Opinion: The parents convicted in the college bribery scandal received just sentences
What kind of parent are you if you don’t want the best for your children?
I’m pretty sure this is the question that pounded in Felicity Huffman’s mind when she involved herself in what many have called one of the biggest college scandals to the date.
However, using bribery to get your children into college is not only a toxic approach to parenting, but a horrible example how to be a good parent.
Drawing the line between what a parent should or should not do on behalf of their children can be hard, but it is a line that should be drawn where breaking the law starts. As much as you love your children, engaging in illegal matters on their behalf should never be the better option.
Despite this seemingly obvious fact, over 50 parents were connected to this scandal when the story broke in March 2019, though not all have been found guilty of crimes.
Most of these names were foreign to us, as they belonged to men and women who were more prominent in the world of business, but two names in particular seemed to make all of the headlines: Felicity Huffman and Lori Loughlin, both successful Hollywood actresses.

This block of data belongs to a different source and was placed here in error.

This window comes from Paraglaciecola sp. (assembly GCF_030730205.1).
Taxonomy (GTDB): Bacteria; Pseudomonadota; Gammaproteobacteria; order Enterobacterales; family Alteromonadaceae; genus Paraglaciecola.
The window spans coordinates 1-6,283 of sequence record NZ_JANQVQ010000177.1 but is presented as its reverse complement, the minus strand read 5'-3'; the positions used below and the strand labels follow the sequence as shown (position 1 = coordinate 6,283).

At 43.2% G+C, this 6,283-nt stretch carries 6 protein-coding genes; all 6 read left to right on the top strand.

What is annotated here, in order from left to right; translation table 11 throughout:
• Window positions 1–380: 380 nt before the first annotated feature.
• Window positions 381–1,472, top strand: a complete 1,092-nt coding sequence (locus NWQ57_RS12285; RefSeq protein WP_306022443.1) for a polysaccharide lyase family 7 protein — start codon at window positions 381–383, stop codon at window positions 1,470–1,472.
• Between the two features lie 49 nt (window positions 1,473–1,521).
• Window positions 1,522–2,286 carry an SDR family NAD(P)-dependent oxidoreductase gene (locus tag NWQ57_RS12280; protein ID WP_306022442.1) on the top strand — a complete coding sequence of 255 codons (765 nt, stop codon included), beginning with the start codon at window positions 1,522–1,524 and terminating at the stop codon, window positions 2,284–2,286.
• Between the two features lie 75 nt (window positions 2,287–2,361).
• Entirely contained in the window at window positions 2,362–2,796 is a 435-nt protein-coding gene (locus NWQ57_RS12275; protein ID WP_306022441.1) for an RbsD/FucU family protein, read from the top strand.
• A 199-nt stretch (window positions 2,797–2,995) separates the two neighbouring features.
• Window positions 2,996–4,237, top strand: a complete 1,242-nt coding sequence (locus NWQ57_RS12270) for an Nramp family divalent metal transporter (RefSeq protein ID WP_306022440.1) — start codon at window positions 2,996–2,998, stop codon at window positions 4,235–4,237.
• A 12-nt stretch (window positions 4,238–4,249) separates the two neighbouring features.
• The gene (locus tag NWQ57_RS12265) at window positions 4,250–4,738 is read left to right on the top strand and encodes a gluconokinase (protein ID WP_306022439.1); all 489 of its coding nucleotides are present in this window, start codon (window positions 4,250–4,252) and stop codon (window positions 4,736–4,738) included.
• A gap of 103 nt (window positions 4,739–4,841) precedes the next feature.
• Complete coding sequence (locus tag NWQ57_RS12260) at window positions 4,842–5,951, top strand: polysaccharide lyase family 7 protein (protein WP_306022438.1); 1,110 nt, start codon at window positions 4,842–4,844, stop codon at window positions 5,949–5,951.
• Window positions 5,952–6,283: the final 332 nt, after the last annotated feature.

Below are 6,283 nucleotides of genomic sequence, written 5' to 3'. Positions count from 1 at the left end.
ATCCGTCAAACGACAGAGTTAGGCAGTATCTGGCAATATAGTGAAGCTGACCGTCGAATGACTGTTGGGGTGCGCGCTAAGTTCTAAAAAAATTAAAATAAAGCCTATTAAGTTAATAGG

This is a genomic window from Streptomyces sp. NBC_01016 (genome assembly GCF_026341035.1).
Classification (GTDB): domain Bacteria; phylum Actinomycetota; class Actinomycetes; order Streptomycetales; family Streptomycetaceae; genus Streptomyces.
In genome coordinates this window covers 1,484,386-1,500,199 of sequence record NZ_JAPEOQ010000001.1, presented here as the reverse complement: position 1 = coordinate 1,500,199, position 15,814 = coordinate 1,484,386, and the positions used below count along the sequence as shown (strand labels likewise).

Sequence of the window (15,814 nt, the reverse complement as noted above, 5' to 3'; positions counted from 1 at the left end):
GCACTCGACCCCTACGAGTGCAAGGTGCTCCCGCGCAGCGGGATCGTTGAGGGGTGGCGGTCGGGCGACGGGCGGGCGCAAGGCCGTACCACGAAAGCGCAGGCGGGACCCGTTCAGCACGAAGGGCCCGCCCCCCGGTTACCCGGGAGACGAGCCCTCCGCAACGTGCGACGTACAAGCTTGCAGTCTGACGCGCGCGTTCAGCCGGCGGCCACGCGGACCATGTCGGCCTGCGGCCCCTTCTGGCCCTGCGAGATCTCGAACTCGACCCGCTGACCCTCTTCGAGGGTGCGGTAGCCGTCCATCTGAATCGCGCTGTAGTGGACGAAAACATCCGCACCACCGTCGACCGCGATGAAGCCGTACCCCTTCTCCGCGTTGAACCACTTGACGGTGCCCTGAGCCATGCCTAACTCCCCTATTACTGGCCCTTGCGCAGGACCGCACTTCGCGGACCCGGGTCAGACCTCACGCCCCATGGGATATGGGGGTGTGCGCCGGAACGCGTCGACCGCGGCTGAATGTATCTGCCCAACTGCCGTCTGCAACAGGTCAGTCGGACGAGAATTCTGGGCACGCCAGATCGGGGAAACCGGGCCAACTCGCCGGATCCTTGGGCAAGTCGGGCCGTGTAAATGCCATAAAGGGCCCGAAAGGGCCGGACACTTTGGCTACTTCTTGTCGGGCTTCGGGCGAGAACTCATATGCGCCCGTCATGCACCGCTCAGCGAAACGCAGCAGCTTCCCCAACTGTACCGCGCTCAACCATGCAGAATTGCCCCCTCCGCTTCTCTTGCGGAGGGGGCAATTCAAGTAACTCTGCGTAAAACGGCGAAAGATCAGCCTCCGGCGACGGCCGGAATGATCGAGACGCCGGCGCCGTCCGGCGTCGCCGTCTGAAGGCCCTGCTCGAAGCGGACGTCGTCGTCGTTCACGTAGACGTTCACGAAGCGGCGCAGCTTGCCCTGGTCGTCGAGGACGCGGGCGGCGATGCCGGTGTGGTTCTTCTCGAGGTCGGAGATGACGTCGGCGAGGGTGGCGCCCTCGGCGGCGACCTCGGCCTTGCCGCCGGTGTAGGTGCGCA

Huffman was one of the first to be tried, according to CNN. After pleading guilty and spending 14 days in prison, she also had to serve one year of probation, which she is currently serving, perform 250 hours of community service and pay a $30,000 fine, in accordance with her sentence.
Not everyone agrees Huffman received a just sentence. Many believe she got off the hook because of her fame and wealth. Others disagree, saying her sentence
According to CNN, Huffman paid $15,000 in order to rig her daughter’s SAT scores. Other parents paid as much as $200,000 to do the same and so much more. According to the New York Times, such is the case of Devin Sloane, who, like Huffman, pleaded guilty, and was consequently sentenced to four months in prison.
When contrasted with the two short weeks Huffman was imprisoned, Sloane’s 16-week sentence seems like an eternity.
Yet when his bribe is placed next to hers, it all makes a bit more sense. Although they both committed the same crime — bribery — it is safe to say they committed it on different scales. While Huffman’s bribe was $15,000, Sloane’s was $250,000 according to the New York Times. Rocket science is not needed to realize the monumental difference between these two amounts.
Yes, both Huffman and Sloane served time for the crimes to which they pleaded guilty, and although the crime was the same, the bribe in itself was not. If the severity of the crime, although it falls under the same category, was different, then the sentences should also be different. This goes to say that it is unjust to believe Huffman got a smaller sentence because of her fame, when truly her fame could have given the judge an opportunity to provoke a bigger scandal.
Huffman and Sloane both received the sentences they deserved for their illegal approach to helping their children.